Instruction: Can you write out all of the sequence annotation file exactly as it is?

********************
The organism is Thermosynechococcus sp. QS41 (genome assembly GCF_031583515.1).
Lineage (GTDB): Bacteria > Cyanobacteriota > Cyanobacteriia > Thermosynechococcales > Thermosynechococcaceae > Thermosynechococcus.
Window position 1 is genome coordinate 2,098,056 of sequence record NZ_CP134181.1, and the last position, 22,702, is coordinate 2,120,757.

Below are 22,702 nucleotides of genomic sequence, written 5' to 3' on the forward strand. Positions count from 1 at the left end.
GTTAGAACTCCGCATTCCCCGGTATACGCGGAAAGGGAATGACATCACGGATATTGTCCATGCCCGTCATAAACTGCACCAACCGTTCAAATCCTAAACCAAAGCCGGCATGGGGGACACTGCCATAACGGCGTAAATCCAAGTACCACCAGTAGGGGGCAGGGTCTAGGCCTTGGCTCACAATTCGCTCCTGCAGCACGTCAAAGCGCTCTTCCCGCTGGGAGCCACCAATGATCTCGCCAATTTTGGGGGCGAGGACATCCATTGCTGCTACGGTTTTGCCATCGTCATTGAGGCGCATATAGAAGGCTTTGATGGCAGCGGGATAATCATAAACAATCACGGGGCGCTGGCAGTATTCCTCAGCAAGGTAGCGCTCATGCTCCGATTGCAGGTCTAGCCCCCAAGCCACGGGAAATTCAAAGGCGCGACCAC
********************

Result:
The organism is Thermosynechococcus sp. QS41 (genome assembly GCF_031583515.1).
Lineage (GTDB): Bacteria > Cyanobacteriota > Cyanobacteriia > Thermosynechococcales > Thermosynechococcaceae > Thermosynechococcus.
Window position 1 is genome coordinate 2,098,056 of sequence record NZ_CP134181.1, and the last position, 22,702, is coordinate 2,120,757.

Below are 22,702 nucleotides of genomic sequence, written 5' to 3' on the forward strand. Positions count from 1 at the left end.
GTTAGAACTCCGCATTCCCCGGTATACGCGGAAAGGGAATGACATCACGGATATTGTCCATGCCCGTCATAAACTGCACCAACCGTTCAAATCCTAAACCAAAGCCGGCATGGGGGACACTGCCATAACGGCGTAAATCCAAGTACCACCAGTAGGGGGCAGGGTCTAGGCCTTGGCTCACAATTCGCTCCTGCAGCACGTCAAAGCGCTCTTCCCGCTGGGAGCCACCAATGATCTCGCCAATTTTGGGGGCGAGGACATCCATTGCTGCTACGGTTTTGCCATCGTCATTGAGGCGCATATAGAAGGCTTTGATGGCAGCGGGATAATCATAAACAATCACGGGGCGCTGGCAGTATTCCTCAGCAAGGTAGCGCTCATGCTCCGATTGCAGGTCTAGCCCCCAAGCCACGGGAAATTCAAAGGCGCGACCAC